The Systems Integration Support Services task order has as an overall outcome:  the effective and efficient integration of modernized business solutions into the IRS Enterprise.

Task Order

A task order is an order for services planned against an established contract.

Task Order Monitoring Plan

A Task Order Monitoring Plan documents the responsibilities and criteria for collecting and documenting monitoring information (e.g., costs, timeliness, and quality of performance).

Tax Exempt/Government Entity Returns Inventory and Classification System Compliance Decision Analytics

The Tax Exempt/Government Entity Returns Inventory and Classification System provides users access to return and filer information related to the filing and processing of employee plans, exempt organizations, and Government entities forms.

Total Information Processing Support Services

The Total Information Processing Support Services contract provides a broad range of information technology-related services.

Work Request

A work request contains the specific details of the work to be performed in a task order including the skill categories, estimated number of hours, required work products, and acceptance criteria.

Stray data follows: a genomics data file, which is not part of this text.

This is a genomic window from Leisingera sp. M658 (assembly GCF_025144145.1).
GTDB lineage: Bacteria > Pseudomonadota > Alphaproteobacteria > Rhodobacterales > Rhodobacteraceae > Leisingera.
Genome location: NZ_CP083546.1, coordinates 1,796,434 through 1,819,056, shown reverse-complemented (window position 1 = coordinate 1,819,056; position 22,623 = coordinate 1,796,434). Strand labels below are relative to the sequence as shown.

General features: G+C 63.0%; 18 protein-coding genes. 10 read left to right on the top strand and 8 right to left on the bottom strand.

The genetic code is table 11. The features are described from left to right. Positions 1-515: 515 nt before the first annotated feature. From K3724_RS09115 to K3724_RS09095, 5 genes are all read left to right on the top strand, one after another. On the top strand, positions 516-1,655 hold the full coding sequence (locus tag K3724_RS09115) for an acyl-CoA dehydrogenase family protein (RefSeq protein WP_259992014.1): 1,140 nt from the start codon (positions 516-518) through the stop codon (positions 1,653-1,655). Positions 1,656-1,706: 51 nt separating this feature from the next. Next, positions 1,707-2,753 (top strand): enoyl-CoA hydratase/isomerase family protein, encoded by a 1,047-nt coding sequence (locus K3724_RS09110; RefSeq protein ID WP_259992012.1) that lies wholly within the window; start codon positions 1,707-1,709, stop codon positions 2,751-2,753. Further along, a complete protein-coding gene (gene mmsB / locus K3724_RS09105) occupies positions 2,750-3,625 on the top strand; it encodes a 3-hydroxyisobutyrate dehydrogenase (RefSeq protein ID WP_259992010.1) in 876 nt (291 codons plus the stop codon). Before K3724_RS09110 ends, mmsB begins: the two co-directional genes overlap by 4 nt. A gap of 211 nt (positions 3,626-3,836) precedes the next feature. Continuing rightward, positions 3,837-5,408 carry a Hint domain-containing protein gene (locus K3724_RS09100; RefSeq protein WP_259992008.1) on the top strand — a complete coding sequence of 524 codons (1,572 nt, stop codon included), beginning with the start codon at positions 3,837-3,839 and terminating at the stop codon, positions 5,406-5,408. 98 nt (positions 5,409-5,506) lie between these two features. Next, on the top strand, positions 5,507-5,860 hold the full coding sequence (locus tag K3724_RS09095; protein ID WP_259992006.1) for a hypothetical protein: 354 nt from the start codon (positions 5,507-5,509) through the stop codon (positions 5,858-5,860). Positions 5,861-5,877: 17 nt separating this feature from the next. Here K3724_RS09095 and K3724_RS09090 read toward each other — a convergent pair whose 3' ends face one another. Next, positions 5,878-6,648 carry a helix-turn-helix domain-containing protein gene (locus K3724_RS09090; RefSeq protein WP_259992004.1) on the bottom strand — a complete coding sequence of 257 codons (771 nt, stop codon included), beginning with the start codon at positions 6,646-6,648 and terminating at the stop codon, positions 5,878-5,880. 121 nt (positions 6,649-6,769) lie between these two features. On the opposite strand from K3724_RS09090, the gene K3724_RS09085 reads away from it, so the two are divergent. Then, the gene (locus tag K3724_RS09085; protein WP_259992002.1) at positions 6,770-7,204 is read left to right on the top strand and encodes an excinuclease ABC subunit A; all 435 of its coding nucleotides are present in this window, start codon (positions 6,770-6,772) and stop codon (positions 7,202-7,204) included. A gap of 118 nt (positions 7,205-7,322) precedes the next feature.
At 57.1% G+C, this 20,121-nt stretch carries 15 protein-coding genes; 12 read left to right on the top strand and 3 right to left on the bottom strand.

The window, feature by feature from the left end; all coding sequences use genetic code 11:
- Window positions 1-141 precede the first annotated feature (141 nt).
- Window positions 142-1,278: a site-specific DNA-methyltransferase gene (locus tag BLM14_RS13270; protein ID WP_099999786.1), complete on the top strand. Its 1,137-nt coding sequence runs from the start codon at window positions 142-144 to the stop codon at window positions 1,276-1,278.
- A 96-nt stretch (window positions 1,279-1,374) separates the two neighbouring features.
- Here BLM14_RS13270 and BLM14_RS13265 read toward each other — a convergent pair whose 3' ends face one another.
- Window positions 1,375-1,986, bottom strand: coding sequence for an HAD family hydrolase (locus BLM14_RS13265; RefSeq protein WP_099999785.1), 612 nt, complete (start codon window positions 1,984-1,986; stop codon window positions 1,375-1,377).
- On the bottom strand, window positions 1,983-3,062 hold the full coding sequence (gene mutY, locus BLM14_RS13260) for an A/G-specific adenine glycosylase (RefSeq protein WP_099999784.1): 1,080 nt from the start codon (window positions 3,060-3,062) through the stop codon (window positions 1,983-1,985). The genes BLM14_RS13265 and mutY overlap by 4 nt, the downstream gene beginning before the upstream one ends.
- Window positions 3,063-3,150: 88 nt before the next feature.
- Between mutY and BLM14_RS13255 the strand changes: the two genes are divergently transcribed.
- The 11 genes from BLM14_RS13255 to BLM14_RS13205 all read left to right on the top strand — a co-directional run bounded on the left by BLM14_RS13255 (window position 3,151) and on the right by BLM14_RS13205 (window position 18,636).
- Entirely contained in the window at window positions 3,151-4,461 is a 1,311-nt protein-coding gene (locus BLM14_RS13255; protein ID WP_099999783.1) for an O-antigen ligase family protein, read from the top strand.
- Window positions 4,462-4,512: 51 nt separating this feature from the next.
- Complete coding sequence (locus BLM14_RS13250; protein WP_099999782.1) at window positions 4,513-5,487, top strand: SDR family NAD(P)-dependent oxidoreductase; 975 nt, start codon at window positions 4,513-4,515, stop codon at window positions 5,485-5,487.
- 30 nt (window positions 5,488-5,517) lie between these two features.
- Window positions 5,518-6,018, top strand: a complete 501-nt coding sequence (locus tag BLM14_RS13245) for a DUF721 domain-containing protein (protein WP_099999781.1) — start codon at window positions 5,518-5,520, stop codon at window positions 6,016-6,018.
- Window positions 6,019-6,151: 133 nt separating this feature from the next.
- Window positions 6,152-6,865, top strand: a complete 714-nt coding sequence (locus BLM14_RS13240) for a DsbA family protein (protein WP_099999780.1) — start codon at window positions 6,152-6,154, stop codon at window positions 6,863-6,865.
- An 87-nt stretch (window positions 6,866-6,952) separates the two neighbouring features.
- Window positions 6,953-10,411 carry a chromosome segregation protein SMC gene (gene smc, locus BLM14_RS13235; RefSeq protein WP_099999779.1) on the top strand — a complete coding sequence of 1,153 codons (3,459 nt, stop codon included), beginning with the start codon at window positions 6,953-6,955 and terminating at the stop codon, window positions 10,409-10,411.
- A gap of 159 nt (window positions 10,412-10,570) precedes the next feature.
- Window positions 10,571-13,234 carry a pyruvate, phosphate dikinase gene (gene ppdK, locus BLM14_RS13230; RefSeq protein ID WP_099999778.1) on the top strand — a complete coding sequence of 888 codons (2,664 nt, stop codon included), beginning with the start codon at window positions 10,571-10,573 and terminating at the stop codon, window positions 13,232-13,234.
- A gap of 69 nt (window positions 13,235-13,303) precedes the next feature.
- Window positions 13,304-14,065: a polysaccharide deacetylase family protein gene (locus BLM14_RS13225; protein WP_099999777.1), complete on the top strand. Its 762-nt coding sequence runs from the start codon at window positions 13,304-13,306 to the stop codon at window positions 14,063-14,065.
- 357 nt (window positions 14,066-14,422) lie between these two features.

Appendix VI

 

Enterprise Life Cycle Overview

 

The Enterprise Life Cycle is the IRS standard approach to business change and information systems initiatives.  It is a collection of program and project management best practices designed to manage business change in a successful and repeatable manner.  The Enterprise Life Cycle addresses large and small projects developed internally and by contractors.

The Enterprise Life Cycle includes such requirements as:

·           Development of and conformance to an enterprise architecture.

·           Improving business processes prior to automation.

·           Use of prototyping and commercial software, where possible.